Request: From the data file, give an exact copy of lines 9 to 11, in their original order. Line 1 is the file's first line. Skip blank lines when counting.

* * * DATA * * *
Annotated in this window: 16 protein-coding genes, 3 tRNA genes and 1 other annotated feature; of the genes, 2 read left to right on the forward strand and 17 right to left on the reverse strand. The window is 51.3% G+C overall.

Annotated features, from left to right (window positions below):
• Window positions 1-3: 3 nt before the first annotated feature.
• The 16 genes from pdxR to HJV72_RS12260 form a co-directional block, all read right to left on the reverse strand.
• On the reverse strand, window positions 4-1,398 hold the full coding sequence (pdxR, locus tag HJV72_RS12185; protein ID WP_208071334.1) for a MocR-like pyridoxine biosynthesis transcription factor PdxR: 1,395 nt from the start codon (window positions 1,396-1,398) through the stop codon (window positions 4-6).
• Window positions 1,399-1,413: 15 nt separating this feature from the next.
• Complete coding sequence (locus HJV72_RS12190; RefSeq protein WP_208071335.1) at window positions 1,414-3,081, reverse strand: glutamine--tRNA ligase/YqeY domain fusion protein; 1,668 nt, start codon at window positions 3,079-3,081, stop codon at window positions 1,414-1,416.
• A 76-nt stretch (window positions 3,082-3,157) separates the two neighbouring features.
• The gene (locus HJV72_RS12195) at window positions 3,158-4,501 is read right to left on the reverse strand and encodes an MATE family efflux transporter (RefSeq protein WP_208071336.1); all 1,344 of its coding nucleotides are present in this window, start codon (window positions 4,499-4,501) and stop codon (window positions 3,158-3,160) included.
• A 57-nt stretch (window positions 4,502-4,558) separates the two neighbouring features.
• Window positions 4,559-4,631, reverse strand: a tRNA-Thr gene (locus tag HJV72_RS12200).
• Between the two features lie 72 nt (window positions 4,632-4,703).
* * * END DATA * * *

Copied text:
• The gene (locus HJV72_RS12195) at window positions 3,158-4,501 is read right to left on the reverse strand and encodes an MATE family efflux transporter (RefSeq protein WP_208071336.1); all 1,344 of its coding nucleotides are present in this window, start codon (window positions 4,499-4,501) and stop codon (window positions 3,158-3,160) included.
• A 57-nt stretch (window positions 4,502-4,558) separates the two neighbouring features.
• Window positions 4,559-4,631, reverse strand: a tRNA-Thr gene (locus tag HJV72_RS12200).